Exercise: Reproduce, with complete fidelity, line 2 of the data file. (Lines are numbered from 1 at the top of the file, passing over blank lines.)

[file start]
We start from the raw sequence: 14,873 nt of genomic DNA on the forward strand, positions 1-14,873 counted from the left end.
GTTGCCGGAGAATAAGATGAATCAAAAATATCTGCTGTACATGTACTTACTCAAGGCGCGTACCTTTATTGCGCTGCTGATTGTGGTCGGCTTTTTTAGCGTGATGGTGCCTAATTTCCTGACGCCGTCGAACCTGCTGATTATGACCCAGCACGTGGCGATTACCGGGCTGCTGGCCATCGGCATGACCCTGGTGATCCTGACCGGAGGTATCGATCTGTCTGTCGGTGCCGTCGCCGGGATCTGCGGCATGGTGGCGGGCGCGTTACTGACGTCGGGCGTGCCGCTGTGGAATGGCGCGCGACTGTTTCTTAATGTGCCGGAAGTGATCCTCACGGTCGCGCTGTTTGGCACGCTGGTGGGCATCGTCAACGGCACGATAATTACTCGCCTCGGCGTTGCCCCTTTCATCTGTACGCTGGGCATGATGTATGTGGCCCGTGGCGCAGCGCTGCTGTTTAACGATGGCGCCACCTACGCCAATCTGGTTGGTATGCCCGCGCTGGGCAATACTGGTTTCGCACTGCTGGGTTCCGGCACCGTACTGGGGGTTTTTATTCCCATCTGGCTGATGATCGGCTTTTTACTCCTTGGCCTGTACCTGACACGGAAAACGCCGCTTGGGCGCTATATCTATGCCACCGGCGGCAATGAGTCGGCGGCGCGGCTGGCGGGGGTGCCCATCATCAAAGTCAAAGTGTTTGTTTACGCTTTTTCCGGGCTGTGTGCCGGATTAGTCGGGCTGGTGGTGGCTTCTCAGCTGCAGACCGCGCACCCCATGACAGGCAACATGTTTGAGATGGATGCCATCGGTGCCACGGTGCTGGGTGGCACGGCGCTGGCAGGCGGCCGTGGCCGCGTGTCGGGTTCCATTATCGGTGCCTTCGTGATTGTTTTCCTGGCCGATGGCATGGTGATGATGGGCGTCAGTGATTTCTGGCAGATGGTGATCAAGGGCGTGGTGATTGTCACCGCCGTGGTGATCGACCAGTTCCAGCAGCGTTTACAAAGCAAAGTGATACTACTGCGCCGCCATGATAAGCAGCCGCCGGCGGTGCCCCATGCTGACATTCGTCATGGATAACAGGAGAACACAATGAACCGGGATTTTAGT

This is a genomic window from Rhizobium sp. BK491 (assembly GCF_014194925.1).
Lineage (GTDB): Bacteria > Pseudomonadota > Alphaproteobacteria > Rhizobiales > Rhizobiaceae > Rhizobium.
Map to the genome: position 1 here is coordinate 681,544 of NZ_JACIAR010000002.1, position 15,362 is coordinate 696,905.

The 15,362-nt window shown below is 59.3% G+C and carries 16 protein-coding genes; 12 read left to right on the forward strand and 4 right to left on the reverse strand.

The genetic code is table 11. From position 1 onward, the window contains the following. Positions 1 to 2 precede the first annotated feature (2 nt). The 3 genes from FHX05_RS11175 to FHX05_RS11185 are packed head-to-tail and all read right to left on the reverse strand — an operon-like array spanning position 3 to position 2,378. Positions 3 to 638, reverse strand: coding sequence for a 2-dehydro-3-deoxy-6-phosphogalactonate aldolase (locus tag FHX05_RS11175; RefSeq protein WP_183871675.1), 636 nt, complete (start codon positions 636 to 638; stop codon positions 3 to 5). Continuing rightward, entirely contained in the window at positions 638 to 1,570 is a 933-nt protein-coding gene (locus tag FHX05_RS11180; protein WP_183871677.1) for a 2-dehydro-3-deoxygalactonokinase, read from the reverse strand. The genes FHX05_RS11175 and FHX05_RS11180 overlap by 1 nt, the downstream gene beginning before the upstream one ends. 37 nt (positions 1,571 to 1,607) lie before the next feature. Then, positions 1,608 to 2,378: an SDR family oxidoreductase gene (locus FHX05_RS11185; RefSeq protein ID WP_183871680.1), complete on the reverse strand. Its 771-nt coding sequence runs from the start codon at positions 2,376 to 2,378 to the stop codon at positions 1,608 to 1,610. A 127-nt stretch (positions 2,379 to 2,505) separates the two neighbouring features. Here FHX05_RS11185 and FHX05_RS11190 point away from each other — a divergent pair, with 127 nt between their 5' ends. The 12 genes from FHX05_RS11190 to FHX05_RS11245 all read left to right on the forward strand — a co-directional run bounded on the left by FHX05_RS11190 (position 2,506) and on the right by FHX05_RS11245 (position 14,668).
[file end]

GTTGCCGGAGAATAAGATGAATCAAAAATATCTGCTGTACATGTACTTACTCAAGGCGCGTACCTTTATTGCGCTGCTGATTGTGGTCGGCTTTTTTAGCGTGATGGTGCCTAATTTCCTGACGCCGTCGAACCTGCTGATTATGACCCAGCACGTGGCGATTACCGGGCTGCTGGCCATCGGCATGACCCTGGTGATCCTGACCGGAGGTATCGATCTGTCTGTCGGTGCCGTCGCCGGGATCTGCGGCATGGTGGCGGGCGCGTTACTGACGTCGGGCGTGCCGCTGTGGAATGGCGCGCGACTGTTTCTTAATGTGCCGGAAGTGATCCTCACGGTCGCGCTGTTTGGCACGCTGGTGGGCATCGTCAACGGCACGATAATTACTCGCCTCGGCGTTGCCCCTTTCATCTGTACGCTGGGCATGATGTATGTGGCCCGTGGCGCAGCGCTGCTGTTTAACGATGGCGCCACCTACGCCAATCTGGTTGGTATGCCCGCGCTGGGCAATACTGGTTTCGCACTGCTGGGTTCCGGCACCGTACTGGGGGTTTTTATTCCCATCTGGCTGATGATCGGCTTTTTACTCCTTGGCCTGTACCTGACACGGAAAACGCCGCTTGGGCGCTATATCTATGCCACCGGCGGCAATGAGTCGGCGGCGCGGCTGGCGGGGGTGCCCATCATCAAAGTCAAAGTGTTTGTTTACGCTTTTTCCGGGCTGTGTGCCGGATTAGTCGGGCTGGTGGTGGCTTCTCAGCTGCAGACCGCGCACCCCATGACAGGCAACATGTTTGAGATGGATGCCATCGGTGCCACGGTGCTGGGTGGCACGGCGCTGGCAGGCGGCCGTGGCCGCGTGTCGGGTTCCATTATCGGTGCCTTCGTGATTGTTTTCCTGGCCGATGGCATGGTGATGATGGGCGTCAGTGATTTCTGGCAGATGGTGATCAAGGGCGTGGTGATTGTCACCGCCGTGGTGATCGACCAGTTCCAGCAGCGTTTACAAAGCAAAGTGATACTACTGCGCCGCCATGATAAGCAGCCGCCGGCGGTGCCCCATGCTGACATTCGTCATGGATAACAGGAGAACACAATGAACCGGGATTTTAGT